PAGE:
And even if it is younger people who are most disinclined to buy music, I still say the problem isn’t generational. I see it as an issue that digs deep into the uncomfortable recesses of human nature, and the systems we create in an effort to live together.
I am talking in particular about capitalism and its tetchy relationship with compassion and fairness. Because, unless counteracted via law or custom or both, the basic capitalist desire to accrue wealth has at its heart a vigorously anti-social aspect. To accumulate MY money, I must as often as possible get it or take it, in one way or another, from YOU (“you” being anyone “not me”). The easiest way to effect this successfully is to think as little about YOU as possible, and as much about ME. If I in fact can convince myself that that YOUR concerns are either nonexistent or in any case meaningless, then it’s much easier for ME to do what it takes to keep accumulating money. For ME.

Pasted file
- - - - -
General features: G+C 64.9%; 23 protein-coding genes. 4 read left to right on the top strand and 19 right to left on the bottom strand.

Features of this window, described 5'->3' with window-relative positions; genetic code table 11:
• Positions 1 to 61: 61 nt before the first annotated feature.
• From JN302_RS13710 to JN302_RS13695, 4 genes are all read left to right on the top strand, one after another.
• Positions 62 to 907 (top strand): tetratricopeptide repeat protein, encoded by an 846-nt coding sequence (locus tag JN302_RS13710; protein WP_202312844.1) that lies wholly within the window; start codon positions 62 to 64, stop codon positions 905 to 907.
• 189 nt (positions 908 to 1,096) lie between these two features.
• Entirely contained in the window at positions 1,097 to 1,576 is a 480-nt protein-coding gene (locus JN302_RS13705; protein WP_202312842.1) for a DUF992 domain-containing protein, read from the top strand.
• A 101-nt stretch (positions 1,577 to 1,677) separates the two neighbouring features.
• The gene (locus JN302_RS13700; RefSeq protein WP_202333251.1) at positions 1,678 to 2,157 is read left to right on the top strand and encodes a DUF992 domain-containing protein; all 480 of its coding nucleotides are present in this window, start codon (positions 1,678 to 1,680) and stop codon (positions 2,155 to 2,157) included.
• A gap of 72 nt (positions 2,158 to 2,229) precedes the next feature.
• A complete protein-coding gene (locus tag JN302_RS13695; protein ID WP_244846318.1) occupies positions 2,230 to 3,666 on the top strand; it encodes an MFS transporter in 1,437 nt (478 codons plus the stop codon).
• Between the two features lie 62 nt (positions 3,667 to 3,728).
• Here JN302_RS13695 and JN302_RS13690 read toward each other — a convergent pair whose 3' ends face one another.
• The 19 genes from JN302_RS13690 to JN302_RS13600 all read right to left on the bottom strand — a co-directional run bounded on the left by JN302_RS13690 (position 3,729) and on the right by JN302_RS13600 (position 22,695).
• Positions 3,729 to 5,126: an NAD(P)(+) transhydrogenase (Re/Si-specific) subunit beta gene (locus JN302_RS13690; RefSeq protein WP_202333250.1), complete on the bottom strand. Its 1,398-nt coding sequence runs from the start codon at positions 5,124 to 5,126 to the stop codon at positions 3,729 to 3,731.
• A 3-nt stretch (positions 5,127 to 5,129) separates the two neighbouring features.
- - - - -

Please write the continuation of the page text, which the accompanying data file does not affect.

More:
Another way of saying all this is that capitalism is an inherently narcissistic enterprise.
The urge to seek the lowest prices possible on anything and everything is part of this mindset, and so, obviously, is the widespread 21st-century belief that creative output such as music and films can and should be accessible without any cost to the end user. In a way, piracy as practiced on the internet is simply the inherent narcissism of capitalism taken to its logical extreme: I don’t have to spend MY money, and I still get YOUR stuff! How cool is that?